This is the story of the 95 year old oak that fell in our yard. This one goes with the keepsake table I made for Judy to pass on to Royce. I also made a similar second keepsake table for Judy to pass on to Steven, with the same stories. Both tables hold folders with these stories in them, each one holding information on their own families.
This is a small glimpse of how it was in the lives of Judy’s dad Bob, and her mother Hilda, when they were both 3 years old. The years were 1920 and 1925. The oak was a seedling in 1920, and came down in a storm in 2015. Out of this oak came these two tables.
Nature has yet again provided me with some material with which to work. This is the second time that a tree has fallen in our yard. The first one was the pine tree that fell after 91 years of standing guard at our homestead in northern Minnesota.
The second one, a 95-year-old oak, fell in the night of July 24, 2015. This tree was a seedling in 1920. Out of this oak, came a keepsake for Judy and her family.
This time we travel back in time to when Judy’s parents were children. Hilda was born in 1917, and Bob was born in 1922. The year the tree was a seedling, Hilda was a three-year-old, and the year Bob was a three-year-old, the tree was five years old. When I read the growth rings, I can see how big the tree was when they were both ten, how big it was when they were both 20, 40, 60, 70; how big it was when Bob passed in 1998, and Hilda passed in 2012.
Each ring in the tree has its own story. Each ring is a definite year. We start at the outer ring, 2015, and time travel backwards, and when we arrive at the seedling in the middle, we arrive in the year 1920. From 1920, let’s then start traveling back to the present and make some stops along the way. In the 29th ring, Judy was born. In the 48th ring, Judy’s son Royce was born. In the 68th ring Royce and Jenny were married. Their son Andrew was born in` the 71st ring, and their daughter Lauren was born in the 72nd ring. In the 52nd ring, Judy’s son Steven was born. In the 75th ring on May 26th, Judy and I were married. And so it happens that the very last ring in the fallen tree in 2015 is our 20th wedding anniversary.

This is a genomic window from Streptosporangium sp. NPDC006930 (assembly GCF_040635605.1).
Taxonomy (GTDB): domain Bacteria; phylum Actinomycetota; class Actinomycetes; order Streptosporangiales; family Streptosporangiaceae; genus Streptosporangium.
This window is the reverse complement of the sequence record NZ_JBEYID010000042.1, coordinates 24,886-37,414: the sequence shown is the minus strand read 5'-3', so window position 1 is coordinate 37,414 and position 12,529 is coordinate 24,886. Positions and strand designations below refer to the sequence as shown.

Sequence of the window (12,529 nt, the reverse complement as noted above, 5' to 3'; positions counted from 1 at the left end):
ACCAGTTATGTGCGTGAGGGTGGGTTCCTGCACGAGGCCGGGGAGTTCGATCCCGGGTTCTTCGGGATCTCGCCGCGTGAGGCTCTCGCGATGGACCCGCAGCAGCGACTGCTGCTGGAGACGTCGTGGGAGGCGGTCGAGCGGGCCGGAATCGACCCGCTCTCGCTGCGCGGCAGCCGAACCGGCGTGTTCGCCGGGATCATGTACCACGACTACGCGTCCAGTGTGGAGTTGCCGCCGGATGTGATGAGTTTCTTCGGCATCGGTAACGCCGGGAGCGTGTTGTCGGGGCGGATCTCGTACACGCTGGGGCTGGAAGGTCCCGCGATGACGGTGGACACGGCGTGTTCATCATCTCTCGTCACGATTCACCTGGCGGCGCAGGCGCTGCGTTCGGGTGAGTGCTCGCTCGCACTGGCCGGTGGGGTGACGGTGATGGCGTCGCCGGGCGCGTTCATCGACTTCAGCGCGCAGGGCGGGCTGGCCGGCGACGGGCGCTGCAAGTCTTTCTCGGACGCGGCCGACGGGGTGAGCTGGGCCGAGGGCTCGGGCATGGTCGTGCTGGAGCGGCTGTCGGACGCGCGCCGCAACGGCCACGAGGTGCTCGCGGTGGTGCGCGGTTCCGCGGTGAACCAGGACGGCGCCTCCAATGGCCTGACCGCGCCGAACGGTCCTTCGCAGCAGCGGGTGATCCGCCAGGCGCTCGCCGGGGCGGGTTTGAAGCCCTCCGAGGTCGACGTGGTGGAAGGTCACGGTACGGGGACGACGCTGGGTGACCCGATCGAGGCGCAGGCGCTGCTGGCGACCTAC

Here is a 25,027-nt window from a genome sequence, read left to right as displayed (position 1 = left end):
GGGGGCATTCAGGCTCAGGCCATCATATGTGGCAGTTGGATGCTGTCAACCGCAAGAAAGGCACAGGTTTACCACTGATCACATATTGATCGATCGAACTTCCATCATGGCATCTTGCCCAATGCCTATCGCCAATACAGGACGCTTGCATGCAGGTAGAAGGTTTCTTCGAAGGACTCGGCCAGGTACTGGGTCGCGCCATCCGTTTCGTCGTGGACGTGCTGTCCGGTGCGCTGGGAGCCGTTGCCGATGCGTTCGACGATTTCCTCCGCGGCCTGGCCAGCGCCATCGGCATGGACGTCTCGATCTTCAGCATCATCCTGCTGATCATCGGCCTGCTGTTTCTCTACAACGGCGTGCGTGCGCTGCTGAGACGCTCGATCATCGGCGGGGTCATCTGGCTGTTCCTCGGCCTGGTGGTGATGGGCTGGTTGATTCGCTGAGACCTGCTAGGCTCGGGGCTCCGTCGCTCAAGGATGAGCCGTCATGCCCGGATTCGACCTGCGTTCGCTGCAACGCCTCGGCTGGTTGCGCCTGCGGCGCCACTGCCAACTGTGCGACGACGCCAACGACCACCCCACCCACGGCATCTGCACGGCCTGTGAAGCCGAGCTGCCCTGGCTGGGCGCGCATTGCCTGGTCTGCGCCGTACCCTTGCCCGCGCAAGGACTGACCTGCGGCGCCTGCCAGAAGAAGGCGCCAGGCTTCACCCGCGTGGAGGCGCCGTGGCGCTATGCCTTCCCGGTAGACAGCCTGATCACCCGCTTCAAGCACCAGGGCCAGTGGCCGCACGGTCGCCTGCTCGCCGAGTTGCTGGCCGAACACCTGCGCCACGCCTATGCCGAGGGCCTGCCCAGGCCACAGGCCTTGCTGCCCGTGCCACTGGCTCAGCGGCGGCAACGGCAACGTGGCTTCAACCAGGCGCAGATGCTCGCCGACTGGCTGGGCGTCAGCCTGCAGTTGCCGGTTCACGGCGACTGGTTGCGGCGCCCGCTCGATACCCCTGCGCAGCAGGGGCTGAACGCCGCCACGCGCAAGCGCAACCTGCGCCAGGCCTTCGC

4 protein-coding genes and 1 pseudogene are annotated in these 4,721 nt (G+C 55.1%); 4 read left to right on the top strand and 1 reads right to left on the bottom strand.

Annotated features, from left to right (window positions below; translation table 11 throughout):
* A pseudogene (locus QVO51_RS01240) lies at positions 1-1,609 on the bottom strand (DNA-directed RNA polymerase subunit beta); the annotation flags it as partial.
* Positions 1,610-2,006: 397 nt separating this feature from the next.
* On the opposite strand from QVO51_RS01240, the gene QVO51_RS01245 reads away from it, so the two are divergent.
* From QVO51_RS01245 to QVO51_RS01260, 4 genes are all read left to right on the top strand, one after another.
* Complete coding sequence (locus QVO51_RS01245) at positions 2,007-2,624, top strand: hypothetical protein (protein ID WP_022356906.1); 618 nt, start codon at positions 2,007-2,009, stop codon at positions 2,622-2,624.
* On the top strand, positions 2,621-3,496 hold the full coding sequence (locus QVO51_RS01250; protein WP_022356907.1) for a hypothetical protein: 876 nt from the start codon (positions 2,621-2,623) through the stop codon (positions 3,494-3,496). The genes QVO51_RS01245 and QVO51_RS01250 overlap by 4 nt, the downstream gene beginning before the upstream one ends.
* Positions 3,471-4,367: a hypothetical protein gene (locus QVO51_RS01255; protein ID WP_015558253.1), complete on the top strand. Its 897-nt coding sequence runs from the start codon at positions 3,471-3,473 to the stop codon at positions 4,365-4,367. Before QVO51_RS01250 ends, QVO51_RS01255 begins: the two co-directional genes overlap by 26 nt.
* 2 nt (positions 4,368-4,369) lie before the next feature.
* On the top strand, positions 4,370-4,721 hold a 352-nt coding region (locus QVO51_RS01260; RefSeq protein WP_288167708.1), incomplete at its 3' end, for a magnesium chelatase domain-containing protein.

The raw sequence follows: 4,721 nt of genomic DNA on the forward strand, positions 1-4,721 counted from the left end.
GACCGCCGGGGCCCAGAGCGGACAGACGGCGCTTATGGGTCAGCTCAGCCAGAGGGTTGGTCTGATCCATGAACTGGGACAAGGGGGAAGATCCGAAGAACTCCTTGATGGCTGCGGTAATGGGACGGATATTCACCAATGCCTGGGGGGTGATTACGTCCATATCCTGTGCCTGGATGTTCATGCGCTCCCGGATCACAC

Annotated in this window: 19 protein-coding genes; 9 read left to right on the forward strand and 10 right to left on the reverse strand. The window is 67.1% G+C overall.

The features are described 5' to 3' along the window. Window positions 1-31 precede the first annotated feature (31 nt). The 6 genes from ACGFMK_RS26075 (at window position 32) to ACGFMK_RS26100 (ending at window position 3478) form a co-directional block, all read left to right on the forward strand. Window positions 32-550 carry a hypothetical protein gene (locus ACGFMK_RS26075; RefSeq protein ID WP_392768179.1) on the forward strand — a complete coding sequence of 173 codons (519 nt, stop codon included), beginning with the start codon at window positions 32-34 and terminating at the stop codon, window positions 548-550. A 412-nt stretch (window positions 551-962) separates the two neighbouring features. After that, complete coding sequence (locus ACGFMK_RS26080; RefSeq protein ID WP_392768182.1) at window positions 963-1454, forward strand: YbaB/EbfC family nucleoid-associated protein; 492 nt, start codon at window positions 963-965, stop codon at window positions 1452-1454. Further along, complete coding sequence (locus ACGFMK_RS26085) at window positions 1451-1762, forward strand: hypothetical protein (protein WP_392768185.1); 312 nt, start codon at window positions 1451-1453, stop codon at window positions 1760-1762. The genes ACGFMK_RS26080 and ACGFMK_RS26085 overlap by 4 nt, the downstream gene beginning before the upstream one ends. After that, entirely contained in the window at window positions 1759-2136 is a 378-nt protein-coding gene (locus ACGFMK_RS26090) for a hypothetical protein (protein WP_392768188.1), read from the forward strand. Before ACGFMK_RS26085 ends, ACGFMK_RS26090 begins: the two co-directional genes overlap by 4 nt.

Where are you in the rings of this fallen oak? What stories do the different rings tell about you? The span of this tree is from 1920 to 2015. In which birth ring were you born? I was born in the 26th ring. All our stories are intertwined in the growth of this tree. Each ring is a year in our lives, and just like this tree, we add to our years, one ring at a time, add stories of ourselves, and reflect on our lives when we count the years that have passed, and dream of the rings of our years yet to come.